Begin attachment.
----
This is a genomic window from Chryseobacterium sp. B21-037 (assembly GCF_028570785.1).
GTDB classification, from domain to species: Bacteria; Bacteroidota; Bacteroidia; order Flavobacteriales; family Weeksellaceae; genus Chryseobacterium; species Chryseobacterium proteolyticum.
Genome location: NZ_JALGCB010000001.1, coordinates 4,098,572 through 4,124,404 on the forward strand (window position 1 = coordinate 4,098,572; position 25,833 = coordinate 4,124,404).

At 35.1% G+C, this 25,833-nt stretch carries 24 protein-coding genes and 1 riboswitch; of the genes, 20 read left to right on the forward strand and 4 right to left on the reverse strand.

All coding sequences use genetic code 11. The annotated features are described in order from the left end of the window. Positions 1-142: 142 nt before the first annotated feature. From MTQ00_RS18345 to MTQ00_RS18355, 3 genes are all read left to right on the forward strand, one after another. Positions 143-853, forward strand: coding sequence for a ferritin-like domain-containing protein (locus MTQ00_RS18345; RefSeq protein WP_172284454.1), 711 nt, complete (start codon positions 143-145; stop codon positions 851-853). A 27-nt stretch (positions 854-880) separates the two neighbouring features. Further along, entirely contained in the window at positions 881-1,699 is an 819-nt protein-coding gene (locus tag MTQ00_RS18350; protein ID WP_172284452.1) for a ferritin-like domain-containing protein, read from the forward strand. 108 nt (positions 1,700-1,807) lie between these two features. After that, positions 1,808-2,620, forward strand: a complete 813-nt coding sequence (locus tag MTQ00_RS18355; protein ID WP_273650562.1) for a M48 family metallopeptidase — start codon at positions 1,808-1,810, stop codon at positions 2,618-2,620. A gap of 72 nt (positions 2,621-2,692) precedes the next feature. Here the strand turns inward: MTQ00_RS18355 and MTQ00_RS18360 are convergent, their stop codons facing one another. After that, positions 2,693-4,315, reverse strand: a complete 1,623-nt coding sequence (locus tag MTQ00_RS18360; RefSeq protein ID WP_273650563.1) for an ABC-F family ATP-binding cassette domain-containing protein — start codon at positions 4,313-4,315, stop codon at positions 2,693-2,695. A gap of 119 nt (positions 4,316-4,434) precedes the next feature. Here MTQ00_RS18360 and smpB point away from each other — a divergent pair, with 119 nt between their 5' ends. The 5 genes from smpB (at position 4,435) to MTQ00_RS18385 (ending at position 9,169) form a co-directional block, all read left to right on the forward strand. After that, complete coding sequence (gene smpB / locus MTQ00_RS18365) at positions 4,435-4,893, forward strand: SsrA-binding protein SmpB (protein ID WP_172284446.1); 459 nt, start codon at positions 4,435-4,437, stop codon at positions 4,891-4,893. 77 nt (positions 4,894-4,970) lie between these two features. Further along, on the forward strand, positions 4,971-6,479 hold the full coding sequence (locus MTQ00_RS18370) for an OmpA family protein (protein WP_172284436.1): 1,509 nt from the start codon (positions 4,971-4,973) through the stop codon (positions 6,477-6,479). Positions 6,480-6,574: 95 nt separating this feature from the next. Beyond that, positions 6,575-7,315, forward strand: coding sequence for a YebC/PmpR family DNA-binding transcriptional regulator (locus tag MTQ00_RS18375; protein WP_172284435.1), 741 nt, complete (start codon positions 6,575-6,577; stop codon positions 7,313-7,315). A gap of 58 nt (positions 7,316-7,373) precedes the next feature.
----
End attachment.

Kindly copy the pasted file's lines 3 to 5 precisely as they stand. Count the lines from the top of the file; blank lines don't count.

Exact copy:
Genome location: NZ_JALGCB010000001.1, coordinates 4,098,572 through 4,124,404 on the forward strand (window position 1 = coordinate 4,098,572; position 25,833 = coordinate 4,124,404).

At 35.1% G+C, this 25,833-nt stretch carries 24 protein-coding genes and 1 riboswitch; of the genes, 20 read left to right on the forward strand and 4 right to left on the reverse strand.

All coding sequences use genetic code 11. The annotated features are described in order from the left end of the window. Positions 1-142: 142 nt before the first annotated feature. From MTQ00_RS18345 to MTQ00_RS18355, 3 genes are all read left to right on the forward strand, one after another. Positions 143-853, forward strand: coding sequence for a ferritin-like domain-containing protein (locus MTQ00_RS18345; RefSeq protein WP_172284454.1), 711 nt, complete (start codon positions 143-145; stop codon positions 851-853). A 27-nt stretch (positions 854-880) separates the two neighbouring features. Further along, entirely contained in the window at positions 881-1,699 is an 819-nt protein-coding gene (locus tag MTQ00_RS18350; protein ID WP_172284452.1) for a ferritin-like domain-containing protein, read from the forward strand. 108 nt (positions 1,700-1,807) lie between these two features. After that, positions 1,808-2,620, forward strand: a complete 813-nt coding sequence (locus tag MTQ00_RS18355; protein ID WP_273650562.1) for a M48 family metallopeptidase — start codon at positions 1,808-1,810, stop codon at positions 2,618-2,620. A gap of 72 nt (positions 2,621-2,692) precedes the next feature. Here the strand turns inward: MTQ00_RS18355 and MTQ00_RS18360 are convergent, their stop codons facing one another. After that, positions 2,693-4,315, reverse strand: a complete 1,623-nt coding sequence (locus tag MTQ00_RS18360; RefSeq protein ID WP_273650563.1) for an ABC-F family ATP-binding cassette domain-containing protein — start codon at positions 4,313-4,315, stop codon at positions 2,693-2,695. A gap of 119 nt (positions 4,316-4,434) precedes the next feature. Here MTQ00_RS18360 and smpB point away from each other — a divergent pair, with 119 nt between their 5' ends. The 5 genes from smpB (at position 4,435) to MTQ00_RS18385 (ending at position 9,169) form a co-directional block, all read left to right on the forward strand. After that, complete coding sequence (gene smpB / locus MTQ00_RS18365) at positions 4,435-4,893, forward strand: SsrA-binding protein SmpB (protein ID WP_172284446.1); 459 nt, start codon at positions 4,435-4,437, stop codon at positions 4,891-4,893. 77 nt (positions 4,894-4,970) lie between these two features. Further along, on the forward strand, positions 4,971-6,479 hold the full coding sequence (locus MTQ00_RS18370) for an OmpA family protein (protein WP_172284436.1): 1,509 nt from the start codon (positions 4,971-4,973) through the stop codon (positions 6,477-6,479). Positions 6,480-6,574: 95 nt separating this feature from the next. Beyond that, positions 6,575-7,315, forward strand: coding sequence for a YebC/PmpR family DNA-binding transcriptional regulator (locus tag MTQ00_RS18375; protein WP_172284435.1), 741 nt, complete (start codon positions 6,575-6,577; stop codon positions 7,313-7,315). A gap of 58 nt (positions 7,316-7,373) precedes the next feature.